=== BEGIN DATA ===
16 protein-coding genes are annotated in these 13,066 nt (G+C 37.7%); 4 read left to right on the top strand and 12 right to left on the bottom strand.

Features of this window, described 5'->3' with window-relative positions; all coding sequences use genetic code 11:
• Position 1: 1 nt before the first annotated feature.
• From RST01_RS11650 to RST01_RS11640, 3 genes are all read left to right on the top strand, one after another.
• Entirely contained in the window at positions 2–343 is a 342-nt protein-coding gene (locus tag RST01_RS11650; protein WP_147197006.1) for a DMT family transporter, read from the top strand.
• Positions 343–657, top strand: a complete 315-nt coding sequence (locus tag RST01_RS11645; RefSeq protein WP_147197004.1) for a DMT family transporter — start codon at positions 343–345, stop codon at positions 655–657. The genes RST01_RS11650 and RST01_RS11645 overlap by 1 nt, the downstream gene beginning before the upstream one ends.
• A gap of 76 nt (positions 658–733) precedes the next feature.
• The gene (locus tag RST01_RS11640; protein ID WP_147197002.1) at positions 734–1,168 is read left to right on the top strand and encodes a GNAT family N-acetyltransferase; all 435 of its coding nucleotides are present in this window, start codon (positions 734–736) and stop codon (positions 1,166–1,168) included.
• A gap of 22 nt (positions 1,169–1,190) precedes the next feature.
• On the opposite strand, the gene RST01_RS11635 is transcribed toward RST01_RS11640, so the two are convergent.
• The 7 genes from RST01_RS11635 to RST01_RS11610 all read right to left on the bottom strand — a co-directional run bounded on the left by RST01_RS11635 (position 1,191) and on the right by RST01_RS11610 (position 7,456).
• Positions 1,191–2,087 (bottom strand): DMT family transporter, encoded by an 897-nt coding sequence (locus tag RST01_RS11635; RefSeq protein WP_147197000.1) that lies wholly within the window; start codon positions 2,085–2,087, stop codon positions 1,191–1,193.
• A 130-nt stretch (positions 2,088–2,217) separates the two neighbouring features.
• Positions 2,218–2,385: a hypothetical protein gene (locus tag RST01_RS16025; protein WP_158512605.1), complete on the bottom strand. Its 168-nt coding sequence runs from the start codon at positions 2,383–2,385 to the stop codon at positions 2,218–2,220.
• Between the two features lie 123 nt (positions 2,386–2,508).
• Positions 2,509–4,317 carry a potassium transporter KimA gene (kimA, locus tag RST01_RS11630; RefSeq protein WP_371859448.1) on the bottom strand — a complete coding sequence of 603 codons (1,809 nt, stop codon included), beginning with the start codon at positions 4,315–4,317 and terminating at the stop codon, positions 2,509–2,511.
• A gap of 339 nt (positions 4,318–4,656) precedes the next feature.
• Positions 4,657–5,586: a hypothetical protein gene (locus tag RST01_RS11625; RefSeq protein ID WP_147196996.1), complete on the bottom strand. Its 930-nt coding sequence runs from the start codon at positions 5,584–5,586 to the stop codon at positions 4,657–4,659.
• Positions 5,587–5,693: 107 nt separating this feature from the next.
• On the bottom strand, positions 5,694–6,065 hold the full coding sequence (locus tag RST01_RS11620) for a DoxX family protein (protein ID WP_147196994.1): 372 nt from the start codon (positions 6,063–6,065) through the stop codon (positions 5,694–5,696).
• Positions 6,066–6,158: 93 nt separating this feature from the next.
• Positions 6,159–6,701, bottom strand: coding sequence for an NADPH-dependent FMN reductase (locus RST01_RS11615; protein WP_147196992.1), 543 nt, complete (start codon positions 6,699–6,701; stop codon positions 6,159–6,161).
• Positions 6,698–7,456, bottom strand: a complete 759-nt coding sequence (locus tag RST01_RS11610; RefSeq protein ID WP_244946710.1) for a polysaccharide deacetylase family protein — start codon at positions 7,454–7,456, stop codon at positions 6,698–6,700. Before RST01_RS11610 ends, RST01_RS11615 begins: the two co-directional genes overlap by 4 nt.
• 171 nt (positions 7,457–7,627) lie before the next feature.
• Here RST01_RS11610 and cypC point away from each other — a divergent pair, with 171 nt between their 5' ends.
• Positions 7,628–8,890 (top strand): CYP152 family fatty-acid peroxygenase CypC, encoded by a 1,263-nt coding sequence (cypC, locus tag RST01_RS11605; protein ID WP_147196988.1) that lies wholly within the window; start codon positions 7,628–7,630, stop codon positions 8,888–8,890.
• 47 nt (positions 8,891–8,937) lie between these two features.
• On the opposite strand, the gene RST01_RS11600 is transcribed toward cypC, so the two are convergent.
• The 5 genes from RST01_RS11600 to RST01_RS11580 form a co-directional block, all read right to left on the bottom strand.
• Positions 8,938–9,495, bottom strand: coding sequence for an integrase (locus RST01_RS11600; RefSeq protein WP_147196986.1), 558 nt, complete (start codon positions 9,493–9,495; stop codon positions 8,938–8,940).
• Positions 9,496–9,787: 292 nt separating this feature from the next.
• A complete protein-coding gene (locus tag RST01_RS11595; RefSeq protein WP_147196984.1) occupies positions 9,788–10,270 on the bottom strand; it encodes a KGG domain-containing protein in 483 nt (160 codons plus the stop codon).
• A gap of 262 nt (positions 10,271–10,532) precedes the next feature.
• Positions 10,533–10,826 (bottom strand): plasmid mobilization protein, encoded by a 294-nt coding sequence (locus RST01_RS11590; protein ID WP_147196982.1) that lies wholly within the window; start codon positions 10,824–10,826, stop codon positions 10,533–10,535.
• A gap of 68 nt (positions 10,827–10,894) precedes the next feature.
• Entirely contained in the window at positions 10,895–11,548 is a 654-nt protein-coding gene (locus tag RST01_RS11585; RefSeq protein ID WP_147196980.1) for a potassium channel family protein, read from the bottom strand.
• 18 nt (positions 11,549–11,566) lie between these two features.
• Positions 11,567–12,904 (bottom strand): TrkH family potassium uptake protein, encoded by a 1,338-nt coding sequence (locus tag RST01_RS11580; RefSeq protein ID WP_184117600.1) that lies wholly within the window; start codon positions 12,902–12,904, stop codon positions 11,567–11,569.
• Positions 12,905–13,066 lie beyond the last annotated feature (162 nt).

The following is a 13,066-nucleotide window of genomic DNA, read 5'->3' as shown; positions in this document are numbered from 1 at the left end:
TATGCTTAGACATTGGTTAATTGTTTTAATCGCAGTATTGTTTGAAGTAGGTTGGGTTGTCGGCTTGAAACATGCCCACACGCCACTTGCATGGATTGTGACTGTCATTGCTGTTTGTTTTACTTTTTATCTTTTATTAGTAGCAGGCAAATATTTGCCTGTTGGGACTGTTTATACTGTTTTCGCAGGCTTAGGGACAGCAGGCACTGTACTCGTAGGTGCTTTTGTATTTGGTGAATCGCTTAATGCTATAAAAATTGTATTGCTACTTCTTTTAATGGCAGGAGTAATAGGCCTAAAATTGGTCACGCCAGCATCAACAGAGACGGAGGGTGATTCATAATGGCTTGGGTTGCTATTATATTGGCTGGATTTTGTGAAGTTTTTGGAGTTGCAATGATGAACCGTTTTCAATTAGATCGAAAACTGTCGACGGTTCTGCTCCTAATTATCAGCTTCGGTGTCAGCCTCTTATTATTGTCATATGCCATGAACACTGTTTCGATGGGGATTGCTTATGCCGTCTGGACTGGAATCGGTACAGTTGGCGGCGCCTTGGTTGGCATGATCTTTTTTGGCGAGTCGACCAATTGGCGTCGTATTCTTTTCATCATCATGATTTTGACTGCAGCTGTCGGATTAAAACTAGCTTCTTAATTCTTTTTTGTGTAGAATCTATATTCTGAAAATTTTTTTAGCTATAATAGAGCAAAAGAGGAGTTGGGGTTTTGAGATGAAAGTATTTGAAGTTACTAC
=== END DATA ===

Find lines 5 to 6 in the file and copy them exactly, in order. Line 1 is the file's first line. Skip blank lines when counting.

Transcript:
• Entirely contained in the window at positions 2–343 is a 342-nt protein-coding gene (locus tag RST01_RS11650; protein WP_147197006.1) for a DMT family transporter, read from the top strand.
• Positions 343–657, top strand: a complete 315-nt coding sequence (locus tag RST01_RS11645; RefSeq protein WP_147197004.1) for a DMT family transporter — start codon at positions 343–345, stop codon at positions 655–657. The genes RST01_RS11650 and RST01_RS11645 overlap by 1 nt, the downstream gene beginning before the upstream one ends.